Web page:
“Drillbit Taylor” Movie Review

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DRILLBIT TAYLOR” (PG-13, Opening March 21st)

Reviewed by Wajahat Ali

The Hollywood Pitch: Ok, imagine 3 O’clock High meets a netuered Superbad. Throw in Owen Wilson and Judd Apatow’s name as producer – voila! Hit, baby, hit!

Unfortunately – not.

The latter movie was a runaway 2007 hit and DVD sensation showcasing the madcap, profane, vulgar yet all too real dilemmas of sexually frustrated, geeky hormonal teenagers worldwide (Realistically played by Michael “Juno” Cera and Jonah “Accepted” Hill). The former (For those old enough to remember it) is a 1987 childhood classic starring Casey Seizmako (Remember the 80’s?) as the protagonist geek preparing for an appointment with death at 3’oclock in the high school parking lot: a fight with the school bully.

Drillbit Taylor is the ungainly, well intentioned yet mentally challenged bastard progeny of those two movies. A labored, disjointed and straining comedy with a few chuckles; but, it’s a lighthearted, amiable and quickly forgettable cinematic affair.

Owen Wilson plays the charming and perpetually lackadaisical protagonist who cons his way into convincing our trio of nerd Freshman to hire him as their highly trained, professional bodyguard protection against the sadistic high school bully.

In reality, he’s a army deserter and a homeless, beach bum, whose mean spirited, derelict friends convince him to take the job so they can rob the children’s suburban home.

Will the kids find out about Drillbit’s real identity? Will Drillbit have a change of heart? Will the dorky trio have a climatic throwdown with the sadistic bully? If you need help answering these questions, then I have a lemon to sell you for $5,000.

With a creative team including writer Seth Rogen (Knocked Up), producer Judd Apatow (40 Year Old Virgin) and Owen Wilson, we expect more than stereotypical, mainstream Hollywood fluff. This is a pure by-the-numbers flick that never cataches momentum and seems assembled out of bits and gags that never materialize into comedy gold.

The geek story stars the lanky, skinny, bespectacled dork, Wade (Played by Nate Hartley) with the hots for the brainy Asian American girl , and his foil, the smack-talking, freestyle rapping “fatty” Ryan (Played by Troy Gentile.) They are eventually joined by a garralous, wunderkind nerd – the hobbit – played by David Dorfman (The freaky kid from The Ring.) The group is likeable enough and you root for them to one-up the inexplicably violent and relentless bully.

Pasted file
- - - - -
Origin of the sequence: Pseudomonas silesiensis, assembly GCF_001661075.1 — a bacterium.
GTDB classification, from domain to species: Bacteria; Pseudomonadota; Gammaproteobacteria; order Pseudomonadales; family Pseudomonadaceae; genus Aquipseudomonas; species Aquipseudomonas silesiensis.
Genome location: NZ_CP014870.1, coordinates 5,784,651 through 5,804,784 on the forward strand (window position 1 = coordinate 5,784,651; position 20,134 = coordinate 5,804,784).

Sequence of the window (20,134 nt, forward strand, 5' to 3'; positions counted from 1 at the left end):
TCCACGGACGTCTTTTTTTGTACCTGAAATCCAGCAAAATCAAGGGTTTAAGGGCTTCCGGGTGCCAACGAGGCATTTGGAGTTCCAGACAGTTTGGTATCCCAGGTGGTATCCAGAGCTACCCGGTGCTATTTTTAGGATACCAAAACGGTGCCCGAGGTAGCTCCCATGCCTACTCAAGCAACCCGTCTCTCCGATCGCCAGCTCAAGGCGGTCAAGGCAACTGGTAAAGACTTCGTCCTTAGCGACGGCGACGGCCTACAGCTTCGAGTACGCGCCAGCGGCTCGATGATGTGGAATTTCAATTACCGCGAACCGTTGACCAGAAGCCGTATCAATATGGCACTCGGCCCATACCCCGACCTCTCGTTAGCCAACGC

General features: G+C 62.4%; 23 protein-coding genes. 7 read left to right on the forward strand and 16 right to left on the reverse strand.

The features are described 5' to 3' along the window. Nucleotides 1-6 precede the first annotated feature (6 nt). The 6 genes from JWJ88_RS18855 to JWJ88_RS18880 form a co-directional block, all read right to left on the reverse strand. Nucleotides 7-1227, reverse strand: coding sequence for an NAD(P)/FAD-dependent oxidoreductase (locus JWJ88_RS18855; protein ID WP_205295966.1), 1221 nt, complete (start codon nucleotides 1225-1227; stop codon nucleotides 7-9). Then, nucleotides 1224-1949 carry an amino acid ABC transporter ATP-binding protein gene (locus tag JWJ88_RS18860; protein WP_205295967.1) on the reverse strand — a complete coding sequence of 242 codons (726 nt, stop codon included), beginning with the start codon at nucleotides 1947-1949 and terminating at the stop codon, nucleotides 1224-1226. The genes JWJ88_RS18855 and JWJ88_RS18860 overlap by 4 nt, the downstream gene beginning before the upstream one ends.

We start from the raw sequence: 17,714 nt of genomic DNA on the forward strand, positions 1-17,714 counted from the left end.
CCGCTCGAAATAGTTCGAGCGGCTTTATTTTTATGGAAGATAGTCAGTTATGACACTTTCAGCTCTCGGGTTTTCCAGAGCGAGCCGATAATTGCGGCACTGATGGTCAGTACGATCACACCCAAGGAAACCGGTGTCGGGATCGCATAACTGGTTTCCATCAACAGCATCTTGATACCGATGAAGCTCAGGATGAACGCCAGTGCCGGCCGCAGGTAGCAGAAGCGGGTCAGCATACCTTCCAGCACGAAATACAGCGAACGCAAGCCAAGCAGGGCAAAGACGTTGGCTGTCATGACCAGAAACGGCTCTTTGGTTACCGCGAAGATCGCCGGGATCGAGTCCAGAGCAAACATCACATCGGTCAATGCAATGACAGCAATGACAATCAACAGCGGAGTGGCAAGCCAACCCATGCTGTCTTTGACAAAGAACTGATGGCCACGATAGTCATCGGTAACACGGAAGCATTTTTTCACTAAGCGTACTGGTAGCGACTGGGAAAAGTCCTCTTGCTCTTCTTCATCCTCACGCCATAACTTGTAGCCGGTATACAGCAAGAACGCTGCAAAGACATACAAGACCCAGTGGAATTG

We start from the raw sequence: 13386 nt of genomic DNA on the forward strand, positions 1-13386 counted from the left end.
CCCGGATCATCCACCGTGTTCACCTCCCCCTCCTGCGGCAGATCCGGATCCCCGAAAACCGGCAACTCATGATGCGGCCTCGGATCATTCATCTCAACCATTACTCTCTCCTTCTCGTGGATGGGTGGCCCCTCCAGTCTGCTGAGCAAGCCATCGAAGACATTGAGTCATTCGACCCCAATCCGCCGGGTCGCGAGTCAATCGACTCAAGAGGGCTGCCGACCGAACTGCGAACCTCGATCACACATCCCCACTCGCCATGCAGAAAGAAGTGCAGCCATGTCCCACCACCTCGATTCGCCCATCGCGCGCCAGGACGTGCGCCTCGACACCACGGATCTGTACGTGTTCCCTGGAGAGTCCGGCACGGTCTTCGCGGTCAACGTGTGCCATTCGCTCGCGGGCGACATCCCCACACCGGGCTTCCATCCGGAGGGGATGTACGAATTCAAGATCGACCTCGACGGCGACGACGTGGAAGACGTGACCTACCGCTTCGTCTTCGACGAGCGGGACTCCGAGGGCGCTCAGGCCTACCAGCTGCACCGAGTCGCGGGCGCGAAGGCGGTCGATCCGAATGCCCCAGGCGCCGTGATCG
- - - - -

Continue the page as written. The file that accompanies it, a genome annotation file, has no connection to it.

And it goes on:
For the first half of the movie, there’s no real sense of pacing or tone, just a collage of jokes and plot points hoping to stick. There’s Wade’s insensitive jock of a stepfather with his two Alpha-male twins who goes out of his way to demean and belittle Wade. One wonders why his mom would ever marry or remain married to a jerk like this? Then, we have the bully who drives a baller ride to school, lives in a mansion, is legally emanciapted from his wealthy, out of the country parents, yet somehow never gets penalized or reprimanded for cruel, malicious acts of violence by the school authorities. Also, the root of his anger is never developed or explained. He’s a bully. He picks on Wade and Ryan. He gets away with it. Ok? Great. Plot moves forward.

Then, throw in a sad-sack yet lovable Drillbit as the unlikely hero who forms a bond with the children and inspires them to fight the bully on their own terms. The story finally gets cracking when Drillbit poses as a substitute teacher and infiltrates the school to protect his clients. How does he con his way inside the school as a respectable teacher, you ask? He shows up in a jacket holding a coffee cup and is directed to the teacher’s lounge. Yup – that simple.

By posing as Dr. Illbit Taylor, Wilson charms the pretty and naive teacher, Lisa, played by Leslie Mann (Judd Apatow’s wife and so good in Knocked Up) within 2 minutes of meeting her (literally) , thus establishing her as the naive, gullible love interest. Mann’s role is a throwaway part, which is a shame because she shows great comedic timing when asked to play sassy, wise- ass intelligent women.


The “training” sequences where Drillbit pretends to teach the kids lethal and deadly combat movies (such as the “bear hug”) are amusing. The kids themselves are believable in appearance and behavior, thus lending them some credibility; unlike the 30 year olds playing high schoolers in Beverly Hills 90210.

There isn’t much to say about movies like Drillbit. Even though they are dumb and cliched, they are harmless and do manage to inspire a few chuckles. And the audience, in the tradition of Karate Kid and Teen Wolf, always roots for the inevitable, ultimate nerd comeuppance. In Drillbit, we have a hardcore, violent final throwdown with fisticuffs, body slams, karate kicks, and even a samurai sword.

The nerds, once shamed and humiliated, emerge triumphant and respected. And who doesn’t like an ending like that?

TWO STARS out of FOUR. (DVD Rental.)

One thought on ““Drillbit Taylor” Movie Review

  1. Its comedy falls flat, and the film has a violent core where its heart should be. And that’s where the problem within this film lies, although Wilson does somewhat charm. Nice Review, check out mine when you can!!

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